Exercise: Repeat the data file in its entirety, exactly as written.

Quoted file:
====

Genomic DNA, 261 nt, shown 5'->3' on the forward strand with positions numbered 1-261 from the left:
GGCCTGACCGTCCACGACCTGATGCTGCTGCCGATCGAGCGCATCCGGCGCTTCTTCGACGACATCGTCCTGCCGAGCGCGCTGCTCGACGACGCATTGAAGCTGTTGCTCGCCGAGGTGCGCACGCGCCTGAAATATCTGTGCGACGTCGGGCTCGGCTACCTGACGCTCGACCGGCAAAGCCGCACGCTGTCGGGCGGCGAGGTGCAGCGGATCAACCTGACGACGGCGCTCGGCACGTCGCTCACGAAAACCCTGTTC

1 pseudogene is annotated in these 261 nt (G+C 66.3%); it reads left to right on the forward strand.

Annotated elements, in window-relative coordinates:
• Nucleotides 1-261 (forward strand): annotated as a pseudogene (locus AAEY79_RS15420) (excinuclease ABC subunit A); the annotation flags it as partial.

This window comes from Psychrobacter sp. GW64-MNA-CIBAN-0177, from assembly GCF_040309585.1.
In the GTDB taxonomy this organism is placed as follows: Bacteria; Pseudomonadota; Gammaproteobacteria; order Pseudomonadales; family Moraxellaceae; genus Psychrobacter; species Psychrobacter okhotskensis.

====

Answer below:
Genomic DNA, 261 nt, shown 5'->3' on the forward strand with positions numbered 1-261 from the left:
GGCCTGACCGTCCACGACCTGATGCTGCTGCCGATCGAGCGCATCCGGCGCTTCTTCGACGACATCGTCCTGCCGAGCGCGCTGCTCGACGACGCATTGAAGCTGTTGCTCGCCGAGGTGCGCACGCGCCTGAAATATCTGTGCGACGTCGGGCTCGGCTACCTGACGCTCGACCGGCAAAGCCGCACGCTGTCGGGCGGCGAGGTGCAGCGGATCAACCTGACGACGGCGCTCGGCACGTCGCTCACGAAAACCCTGTTC

1 pseudogene is annotated in these 261 nt (G+C 66.3%); it reads left to right on the forward strand.

Annotated elements, in window-relative coordinates:
• Nucleotides 1-261 (forward strand): annotated as a pseudogene (locus AAEY79_RS15420) (excinuclease ABC subunit A); the annotation flags it as partial.

This window comes from Psychrobacter sp. GW64-MNA-CIBAN-0177, from assembly GCF_040309585.1.
In the GTDB taxonomy this organism is placed as follows: Bacteria; Pseudomonadota; Gammaproteobacteria; order Pseudomonadales; family Moraxellaceae; genus Psychrobacter; species Psychrobacter okhotskensis.